Attorney Rees Lloyd
December 30, 2010
The first ten amendments to the U.S. Constitution were ratified on December 15, 1791. The Bill of Rights began in the First Amendment with five of the most important words ever writ to protect personal liberty and to expressly limit the power and scope of government: "Congress shall make no law…."
Those five words of the First Amendment are but the first of the commands of the Bill of Rights to evidence that each amendment was intended by the Founding Fathers to expressly limit the central government's powers, and to expressly protect the rights of individual citizens, and the States.
The question facing Americans of this generation is whether we will fight an expanding federal government, including the federal judiciary as well as Congress and the Executive Branch, to preserve and protect the rights of the Bill of Rights which are being eroded.
The First Amendment, after commanding that "Congress shall make no law," expressly prohibit the federal government from adopting laws infringing on freedom of religion -- through a prohibition against establishment of a national religion as had happened in England and European nations, and through an express guarantee of "free exercise" of religion; freedom of speech; freedom of the press, freedom to peacefully assemble and to petition for redress of grievances.
In regard to freedom of religion, it must be noted that nowhere in the Bill of Rights, or the Constitution, did the Founding Fathers include "separation of church and state," although modern-day Liberals have convinced many Americans such a doctrine appears in the Constitution. (It doesn't. Period.).
The Founding Fathers, most of whom fought in the War of Independence to secure liberty, expressly provided in the Second Amendment that "the right of the people to keep and bear arms shall not be infringed." And in the Third, they protected Americans from having soldiers in their homes without consent in peace time, as had happened when English troops were quartered in American homes before independence.
The Fourth, Fifth, Sixth, and Eighth Amendments guaranteed rights to Americans protecting them when their liberty is threatened in criminal law matters, and the Seventh guaranteed a right to jury trial in civil actions.
The Ninth Amendment made clear that because certain powers of the federal government were enumerated, that enumeration "shall not be construed to deny or disparage others retained by the people."
The Tenth Amendment expressly further provides: "The powers not delegated to the United States by the Constitution, nor prohibited by it to the States, are reserved to the States respectively, or to the people." (The ten amendments of the Bill of Rights are appended below).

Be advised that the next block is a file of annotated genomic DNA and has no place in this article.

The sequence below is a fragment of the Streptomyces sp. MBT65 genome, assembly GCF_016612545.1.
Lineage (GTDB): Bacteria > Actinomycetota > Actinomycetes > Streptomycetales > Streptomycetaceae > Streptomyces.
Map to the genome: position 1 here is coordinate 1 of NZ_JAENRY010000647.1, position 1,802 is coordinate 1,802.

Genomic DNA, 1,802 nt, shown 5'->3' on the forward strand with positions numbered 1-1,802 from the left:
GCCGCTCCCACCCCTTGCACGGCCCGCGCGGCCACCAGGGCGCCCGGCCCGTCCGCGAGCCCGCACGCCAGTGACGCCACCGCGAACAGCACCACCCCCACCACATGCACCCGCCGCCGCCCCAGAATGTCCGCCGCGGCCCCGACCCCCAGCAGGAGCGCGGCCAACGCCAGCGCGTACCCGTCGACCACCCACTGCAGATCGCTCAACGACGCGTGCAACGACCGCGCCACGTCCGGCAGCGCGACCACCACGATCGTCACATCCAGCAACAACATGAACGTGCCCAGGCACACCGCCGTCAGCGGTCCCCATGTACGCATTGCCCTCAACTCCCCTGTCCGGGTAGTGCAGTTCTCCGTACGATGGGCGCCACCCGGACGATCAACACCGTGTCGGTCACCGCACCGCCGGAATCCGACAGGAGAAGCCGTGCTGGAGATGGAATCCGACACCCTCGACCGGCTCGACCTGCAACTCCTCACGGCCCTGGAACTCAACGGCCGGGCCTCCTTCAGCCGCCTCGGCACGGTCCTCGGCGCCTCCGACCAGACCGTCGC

The Bill of Rights has now stood for some 219 years, and has made Americans the envy of the world, in which the protected rights expressed in the Bill of Rights are only dreamed about by most of the world's people.
However, perhaps never before have the freedoms protected by the Bill of Rights been as threatened as they are today by an ever-expanding Congress, ever-expanding Executive Branch, and, perhaps the most pernicious of all, an ever-expanding Judicial Branch, in which only one class of citizens may serve, lawyers.
Those unelected, unaccountable, life-tenured lawyers sitting as federal judges, ruling in robes like feudal Lords or Old Testament High Priests, and sitting high above citizens on raised "benches" in marbled and palatial federal courts intended to awe and intimidate mere mortals, have made themselves the supreme power of the nation.
They have grasped onto themselves the power to veto acts of Congress, and the Executive Branch -- and laws and constitutional provisions established by citizens through ballot measures, like Prop 9 on homosexual marriage in California -- under the doctrine of "judicial review." They arrogantly create rights that are not in fact in the Constitution or Bill of Rights. For one notorious instance, lawyers ruling from the raised bench of the Supreme Court found a constitutional "right of privacy" not written in the Bill of Rights but existing "in the penumbra of the emanations of the express rights." This is witch-doctor talk, perceiving rights in "emanations." (And I am not making it up, see Griswald vs. Connecticut, and Roe vs. Wade, in which the right to abortion is found in the "penumbra…of the emanatiions" that these peculiarly gifted lawyers can perceive, shamen-like, in the Constitution. Does anyone seriously believe that the Constitution written by such as Gen. George Washington, James Madison, John Adams, etc. et. al., was meant to provide a constitutional right to abortion?)
At the same time, these same lawyers nullify rights that are expressly written, i.e., including in the particular ,the Ninth and Tenth Amendments in their entirety, which appear to expressly protect the rights of the people and the States from usurpation by the federal government, but which modern lawyer-judges view contemptuously as out-dated, simply not worthy of respect or enforcement.